By Gina Martinez
State Sen. Tony Avella (D-Bayside), northeast Queens residents and civic leaders are calling for a full opt-out to the citywide bioswales program.
Avella said the city Department of Environmental Protection agreed to certain concessions and improvements to the program, including two alternate bioswales designs and an opt-out for those with sprinklers or those with a handicap placard, but the senator still believes that a full opt-out is needed.
Bioswales are green infrastructure installations cut into the pavement to absorb rainwater and remove some of the burden from the sewer system. A spokesman for DEP said said the ultimate goal of the bioswale project is to clean up waterways, including Flushing Creek and Flushing Bay.
“Rain gardens in northern Queens will absorb stormwater, reduce flooding and help to clean up Flushing Bay. They are also less costly and disruptive than traditional infrastructure upgrades.”
Whitestone residents said recently they have seen green spray paint markings showing up on sidewalks, which usually signals the beginning of the bioswale installation process. Avella said what follows the green markings is usually soil testing to determine the viability of a bioswale at the location.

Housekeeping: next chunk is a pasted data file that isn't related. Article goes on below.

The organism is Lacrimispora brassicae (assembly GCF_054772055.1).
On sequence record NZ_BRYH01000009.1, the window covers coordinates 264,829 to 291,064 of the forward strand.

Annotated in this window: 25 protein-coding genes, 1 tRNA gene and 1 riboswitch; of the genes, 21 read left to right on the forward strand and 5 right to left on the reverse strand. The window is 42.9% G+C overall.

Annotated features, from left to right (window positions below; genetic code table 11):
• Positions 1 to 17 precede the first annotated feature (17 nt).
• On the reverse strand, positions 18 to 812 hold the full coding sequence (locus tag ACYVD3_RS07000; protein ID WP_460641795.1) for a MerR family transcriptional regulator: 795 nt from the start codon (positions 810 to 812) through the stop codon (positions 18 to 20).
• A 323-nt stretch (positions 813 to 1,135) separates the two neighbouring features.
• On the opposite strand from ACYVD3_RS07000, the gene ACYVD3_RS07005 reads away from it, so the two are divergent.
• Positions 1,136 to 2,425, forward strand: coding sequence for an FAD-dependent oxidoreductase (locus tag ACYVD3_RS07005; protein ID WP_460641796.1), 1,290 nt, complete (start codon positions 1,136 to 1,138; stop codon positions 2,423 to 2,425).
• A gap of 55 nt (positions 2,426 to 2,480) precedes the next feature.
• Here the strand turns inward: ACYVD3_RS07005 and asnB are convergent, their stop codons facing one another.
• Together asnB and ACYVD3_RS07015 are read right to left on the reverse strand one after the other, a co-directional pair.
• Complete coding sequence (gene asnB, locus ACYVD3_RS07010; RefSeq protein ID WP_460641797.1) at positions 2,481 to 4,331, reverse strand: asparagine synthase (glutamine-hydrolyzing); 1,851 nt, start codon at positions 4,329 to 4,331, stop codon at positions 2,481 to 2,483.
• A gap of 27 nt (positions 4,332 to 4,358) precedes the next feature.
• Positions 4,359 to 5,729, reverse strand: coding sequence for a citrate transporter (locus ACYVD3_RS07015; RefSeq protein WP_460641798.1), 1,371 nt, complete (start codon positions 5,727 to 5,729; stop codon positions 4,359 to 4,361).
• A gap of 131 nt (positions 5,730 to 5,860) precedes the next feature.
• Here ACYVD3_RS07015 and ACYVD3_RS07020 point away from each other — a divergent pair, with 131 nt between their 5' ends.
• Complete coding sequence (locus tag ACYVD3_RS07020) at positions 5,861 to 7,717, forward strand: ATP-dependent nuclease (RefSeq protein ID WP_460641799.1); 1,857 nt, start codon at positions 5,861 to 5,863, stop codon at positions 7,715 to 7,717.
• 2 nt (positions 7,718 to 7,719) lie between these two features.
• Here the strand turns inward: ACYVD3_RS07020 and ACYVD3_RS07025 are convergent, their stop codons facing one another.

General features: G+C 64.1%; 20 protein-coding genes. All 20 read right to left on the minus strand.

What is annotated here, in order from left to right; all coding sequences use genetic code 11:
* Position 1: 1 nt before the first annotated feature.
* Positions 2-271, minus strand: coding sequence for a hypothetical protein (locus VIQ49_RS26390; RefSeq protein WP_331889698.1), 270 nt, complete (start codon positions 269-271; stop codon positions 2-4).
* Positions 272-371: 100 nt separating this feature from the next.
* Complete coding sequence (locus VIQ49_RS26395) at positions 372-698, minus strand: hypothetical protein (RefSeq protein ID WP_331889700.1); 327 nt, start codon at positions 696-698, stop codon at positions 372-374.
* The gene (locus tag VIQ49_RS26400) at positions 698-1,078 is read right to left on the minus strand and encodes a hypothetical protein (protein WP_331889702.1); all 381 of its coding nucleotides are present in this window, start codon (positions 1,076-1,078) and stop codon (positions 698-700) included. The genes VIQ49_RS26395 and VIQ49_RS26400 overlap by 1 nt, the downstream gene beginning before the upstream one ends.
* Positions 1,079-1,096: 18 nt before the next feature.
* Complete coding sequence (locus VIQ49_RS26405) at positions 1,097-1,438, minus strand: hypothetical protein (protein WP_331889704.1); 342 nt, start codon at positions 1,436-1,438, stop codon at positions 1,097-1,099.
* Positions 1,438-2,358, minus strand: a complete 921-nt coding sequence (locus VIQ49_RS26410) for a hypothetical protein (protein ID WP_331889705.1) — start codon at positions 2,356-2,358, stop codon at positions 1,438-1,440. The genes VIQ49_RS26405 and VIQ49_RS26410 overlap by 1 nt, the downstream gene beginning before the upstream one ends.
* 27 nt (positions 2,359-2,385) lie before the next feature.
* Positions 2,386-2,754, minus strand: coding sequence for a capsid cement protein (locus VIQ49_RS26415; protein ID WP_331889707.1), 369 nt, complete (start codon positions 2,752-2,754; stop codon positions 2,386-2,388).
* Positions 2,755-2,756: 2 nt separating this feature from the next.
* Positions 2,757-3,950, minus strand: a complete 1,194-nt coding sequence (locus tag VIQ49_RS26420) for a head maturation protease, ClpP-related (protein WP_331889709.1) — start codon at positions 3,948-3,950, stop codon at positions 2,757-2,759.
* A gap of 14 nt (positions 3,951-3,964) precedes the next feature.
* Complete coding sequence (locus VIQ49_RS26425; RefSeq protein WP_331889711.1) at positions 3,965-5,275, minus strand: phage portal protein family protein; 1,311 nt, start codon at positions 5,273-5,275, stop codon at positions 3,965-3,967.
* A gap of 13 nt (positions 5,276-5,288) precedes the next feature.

Avella compared the testing process to an oil drilling operation, because of the disruption it causes residents. He said the invasive process has only encouraged community opposition to the project due to the damage that was being done to homeowners’ property.
Avella said the decision by DEP to offer certain opt-out provisions was a great first step but also incredibly insufficient. He said homeowners should not be forced to take a bioswale that they don’t want.
“The mayor and DEP cannot continue to force this upon these residents,” he said. “This community and the city as a whole deserve the right to a full opt-out no matter the reason. Installing a bioswale in front of someone’s home is a serious burden on the homeowner. It could cause environmental hazards from the untreated contaminated stormwater, it requires unnecessary maintenance by the homeowner and could reduce the value of the property.”
Avella, civic leaders and community members from throughout Queens have been protesting DEP’s rollout of the bioswales program for nearly two years. Avella said his biggest problem with bioswales has been the lack of transparency surrounding the program. He contended that Mayor Bill de Blasio’s administration does not provide adequate information to residents regarding bioswales or inform homeowners that they will be getting one in front of their home.
Instead, residents have only found out about the program when they see the green markings in front of their houses. Avella said the homeowner would most likely be responsible for both the maintenance and damages to their bioswale, which could end up being an expensive matter.
Elaine Young, president of the West Cunningham Park Civic Association, said members’ experience with bioswales and the testing thus far has been abysmal.
“DEP is the most non-transparent city agency there is and when we have questions, nobody anwsers them, so we don’t trust that what they’re telling us is true,” she said. “We don’t trust that it won’t cause flooding, that it won’t cause environmental issues, we don’t trust them at all. I’ve seen bioswales in Corona where that were just pits of filth, the tree inside was broken, and they were just plain disgusting,” Young said.
Reach Gina Martinez by e-mail at gmart